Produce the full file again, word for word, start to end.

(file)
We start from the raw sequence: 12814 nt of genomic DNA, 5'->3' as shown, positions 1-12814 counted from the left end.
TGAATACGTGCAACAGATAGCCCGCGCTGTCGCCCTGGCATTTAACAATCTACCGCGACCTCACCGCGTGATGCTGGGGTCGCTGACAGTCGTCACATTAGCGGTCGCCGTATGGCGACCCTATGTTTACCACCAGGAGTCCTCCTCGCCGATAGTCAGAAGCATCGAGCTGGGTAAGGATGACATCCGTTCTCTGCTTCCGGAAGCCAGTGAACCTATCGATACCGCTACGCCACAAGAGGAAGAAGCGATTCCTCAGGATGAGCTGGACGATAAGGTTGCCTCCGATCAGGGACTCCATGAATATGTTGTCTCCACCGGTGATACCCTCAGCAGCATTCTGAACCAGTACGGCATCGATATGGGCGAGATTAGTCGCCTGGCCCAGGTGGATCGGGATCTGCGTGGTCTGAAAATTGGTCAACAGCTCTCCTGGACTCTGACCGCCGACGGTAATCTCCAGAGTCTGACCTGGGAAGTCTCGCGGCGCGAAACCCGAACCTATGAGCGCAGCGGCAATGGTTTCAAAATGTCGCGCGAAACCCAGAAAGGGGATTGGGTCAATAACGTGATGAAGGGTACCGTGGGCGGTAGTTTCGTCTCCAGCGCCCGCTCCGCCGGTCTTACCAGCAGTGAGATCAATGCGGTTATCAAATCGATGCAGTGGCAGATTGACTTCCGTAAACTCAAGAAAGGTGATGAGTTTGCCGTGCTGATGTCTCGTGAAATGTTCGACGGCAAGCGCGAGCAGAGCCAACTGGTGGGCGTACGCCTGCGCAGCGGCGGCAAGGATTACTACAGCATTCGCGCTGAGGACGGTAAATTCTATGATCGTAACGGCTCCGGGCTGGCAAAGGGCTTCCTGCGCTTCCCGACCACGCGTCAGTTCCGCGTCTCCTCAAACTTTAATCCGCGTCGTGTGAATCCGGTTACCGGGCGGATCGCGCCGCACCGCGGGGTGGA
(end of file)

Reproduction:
We start from the raw sequence: 12814 nt of genomic DNA, 5'->3' as shown, positions 1-12814 counted from the left end.
TGAATACGTGCAACAGATAGCCCGCGCTGTCGCCCTGGCATTTAACAATCTACCGCGACCTCACCGCGTGATGCTGGGGTCGCTGACAGTCGTCACATTAGCGGTCGCCGTATGGCGACCCTATGTTTACCACCAGGAGTCCTCCTCGCCGATAGTCAGAAGCATCGAGCTGGGTAAGGATGACATCCGTTCTCTGCTTCCGGAAGCCAGTGAACCTATCGATACCGCTACGCCACAAGAGGAAGAAGCGATTCCTCAGGATGAGCTGGACGATAAGGTTGCCTCCGATCAGGGACTCCATGAATATGTTGTCTCCACCGGTGATACCCTCAGCAGCATTCTGAACCAGTACGGCATCGATATGGGCGAGATTAGTCGCCTGGCCCAGGTGGATCGGGATCTGCGTGGTCTGAAAATTGGTCAACAGCTCTCCTGGACTCTGACCGCCGACGGTAATCTCCAGAGTCTGACCTGGGAAGTCTCGCGGCGCGAAACCCGAACCTATGAGCGCAGCGGCAATGGTTTCAAAATGTCGCGCGAAACCCAGAAAGGGGATTGGGTCAATAACGTGATGAAGGGTACCGTGGGCGGTAGTTTCGTCTCCAGCGCCCGCTCCGCCGGTCTTACCAGCAGTGAGATCAATGCGGTTATCAAATCGATGCAGTGGCAGATTGACTTCCGTAAACTCAAGAAAGGTGATGAGTTTGCCGTGCTGATGTCTCGTGAAATGTTCGACGGCAAGCGCGAGCAGAGCCAACTGGTGGGCGTACGCCTGCGCAGCGGCGGCAAGGATTACTACAGCATTCGCGCTGAGGACGGTAAATTCTATGATCGTAACGGCTCCGGGCTGGCAAAGGGCTTCCTGCGCTTCCCGACCACGCGTCAGTTCCGCGTCTCCTCAAACTTTAATCCGCGTCGTGTGAATCCGGTTACCGGGCGGATCGCGCCGCACCGCGGGGTGGA